Suitable substrate for the marsh marigold
A nutrient-rich and moist soil is required. Some species prefer a slightly acidic soil. There are also species that feel comfortable on a calcareous surface. The plants thrive in the marshy earth in the shallow water zone of the garden pond just as they grow in the fresh substrate of a wet meadow. If you have the opportunity to determine the pH of the soil, values between 5.8 and 6.5 are ideal for the marsh marigold.
" Tip: A permanently moist substrate forms the basis of life for the marsh marigold.
Select the ideal substrate in brief:
- moist to wet
- slightly acidic
- pH between 5.8 and 6.5
Planting Marsh Marigold - Instructions
When is planting time?
Early plants can be planted between spring and autumn. The prerequisite for this is that the water is not freezing and that frost is not to be expected. The ideal planting time can be seen from August to October.
Planting marsh marigold - step by step
- Find location
- Dig out the planting hole
- Place the plant in the planting basket
- Weighing down the planting basket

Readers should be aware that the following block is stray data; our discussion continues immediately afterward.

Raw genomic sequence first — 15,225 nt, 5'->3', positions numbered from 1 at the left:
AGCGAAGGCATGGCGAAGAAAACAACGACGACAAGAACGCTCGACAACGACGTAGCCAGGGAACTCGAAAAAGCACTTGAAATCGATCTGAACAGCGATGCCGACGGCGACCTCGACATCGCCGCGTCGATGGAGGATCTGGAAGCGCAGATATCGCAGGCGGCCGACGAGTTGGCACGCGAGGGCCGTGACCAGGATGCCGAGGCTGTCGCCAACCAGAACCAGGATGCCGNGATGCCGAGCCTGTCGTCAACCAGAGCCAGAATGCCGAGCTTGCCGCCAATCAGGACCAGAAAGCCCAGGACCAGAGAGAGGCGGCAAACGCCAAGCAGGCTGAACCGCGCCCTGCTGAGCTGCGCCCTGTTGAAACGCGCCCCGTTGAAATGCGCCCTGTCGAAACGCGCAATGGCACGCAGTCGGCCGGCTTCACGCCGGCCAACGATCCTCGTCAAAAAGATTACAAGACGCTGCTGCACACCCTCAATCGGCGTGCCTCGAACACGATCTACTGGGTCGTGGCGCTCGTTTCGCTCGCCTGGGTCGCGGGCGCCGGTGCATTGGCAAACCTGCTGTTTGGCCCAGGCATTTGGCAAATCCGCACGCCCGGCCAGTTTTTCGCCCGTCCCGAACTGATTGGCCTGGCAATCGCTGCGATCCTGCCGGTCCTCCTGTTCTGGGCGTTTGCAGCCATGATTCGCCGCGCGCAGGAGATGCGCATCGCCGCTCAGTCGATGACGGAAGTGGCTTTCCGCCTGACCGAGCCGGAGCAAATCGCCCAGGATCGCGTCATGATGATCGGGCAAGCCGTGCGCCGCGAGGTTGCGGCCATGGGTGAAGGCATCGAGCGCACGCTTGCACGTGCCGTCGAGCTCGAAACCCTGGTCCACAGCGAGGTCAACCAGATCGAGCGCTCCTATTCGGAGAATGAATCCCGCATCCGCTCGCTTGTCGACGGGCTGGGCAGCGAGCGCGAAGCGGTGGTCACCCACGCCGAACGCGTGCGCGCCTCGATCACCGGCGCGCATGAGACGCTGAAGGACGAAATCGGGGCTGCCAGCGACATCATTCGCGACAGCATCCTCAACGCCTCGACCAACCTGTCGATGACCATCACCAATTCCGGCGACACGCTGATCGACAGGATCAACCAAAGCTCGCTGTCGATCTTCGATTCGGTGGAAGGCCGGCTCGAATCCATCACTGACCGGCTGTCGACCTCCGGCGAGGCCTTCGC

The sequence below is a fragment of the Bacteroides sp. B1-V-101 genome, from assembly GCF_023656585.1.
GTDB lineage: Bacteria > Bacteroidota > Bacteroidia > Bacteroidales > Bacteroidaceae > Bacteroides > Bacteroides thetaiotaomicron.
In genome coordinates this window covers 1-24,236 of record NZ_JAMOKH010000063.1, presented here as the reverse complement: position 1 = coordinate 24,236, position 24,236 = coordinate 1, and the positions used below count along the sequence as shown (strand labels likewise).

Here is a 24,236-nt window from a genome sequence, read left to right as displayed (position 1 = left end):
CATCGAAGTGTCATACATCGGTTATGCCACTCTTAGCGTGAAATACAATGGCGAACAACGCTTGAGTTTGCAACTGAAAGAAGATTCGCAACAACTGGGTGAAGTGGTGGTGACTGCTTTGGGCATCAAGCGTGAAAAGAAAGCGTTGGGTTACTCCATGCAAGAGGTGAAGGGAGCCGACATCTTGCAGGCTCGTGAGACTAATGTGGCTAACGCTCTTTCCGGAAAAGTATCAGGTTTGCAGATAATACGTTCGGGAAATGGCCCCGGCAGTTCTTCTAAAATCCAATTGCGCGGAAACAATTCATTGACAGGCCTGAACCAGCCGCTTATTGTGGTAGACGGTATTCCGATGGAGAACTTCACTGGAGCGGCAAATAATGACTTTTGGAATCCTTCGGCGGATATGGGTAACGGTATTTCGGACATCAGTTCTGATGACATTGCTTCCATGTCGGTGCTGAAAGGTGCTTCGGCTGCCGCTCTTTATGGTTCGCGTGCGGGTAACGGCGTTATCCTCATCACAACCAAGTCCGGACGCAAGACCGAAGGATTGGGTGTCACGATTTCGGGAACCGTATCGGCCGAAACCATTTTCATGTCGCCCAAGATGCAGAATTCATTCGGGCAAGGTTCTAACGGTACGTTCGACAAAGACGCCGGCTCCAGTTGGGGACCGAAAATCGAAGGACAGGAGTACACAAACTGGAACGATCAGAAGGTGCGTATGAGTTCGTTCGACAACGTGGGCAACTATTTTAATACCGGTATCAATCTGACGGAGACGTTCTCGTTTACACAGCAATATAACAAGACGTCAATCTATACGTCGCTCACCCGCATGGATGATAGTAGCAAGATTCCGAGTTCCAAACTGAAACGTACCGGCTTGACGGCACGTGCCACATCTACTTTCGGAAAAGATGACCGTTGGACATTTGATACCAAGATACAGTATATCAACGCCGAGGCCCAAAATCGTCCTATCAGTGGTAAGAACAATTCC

- Close the planting hole
Once the right location has been found, the planting hole is dug out about twice the size of the root ball. Since the marsh marigold does not theoretically proliferate, a planting basket is not absolutely necessary. However, it is advisable to use a planting basket, especially if the marigold is placed on the edge of a fish pond. To prevent the fish from moving and knocking over the plant basket, it should be weighed down with pebbles. The plants grow in width and height at approximately the same distance. Therefore, a planting distance of at least 30 centimeters is advisable. The marsh marigolds come into their own when planted in small tufts. Up to twelve copies can be used per square meter.
The most important information on planting at a glance
|Select location||A moist location is vital for the marsh marigold. Pond edges, bog beds or wet meadows are ideal. A partially shaded location is well tolerated. If the plant is too dark, it will lose its compact growth.|
|Choose substrate||The marsh marigold escapes a nutrient-rich and moist soil. Some species like it to be slightly acidic, others prefer limestone soils.|
|Make planting||When planting on the edge of fish ponds, it makes sense to use a planting basket. The planting hole should be dug out twice the size of the root ball. The yolk flower should be in the water with the roots.|
Cultivating marsh marigold in a bucket, is that possible?
Without a garden pond, no marsh marigold - far from it. The plants can also be kept on the balcony and terrace in a watertight container filled with muddy earth. Of course, you should not forget to top up water regularly. The water should always be a few centimeters above the ground. The container plant is only watered less during winter rest, but the root ball must not dry out.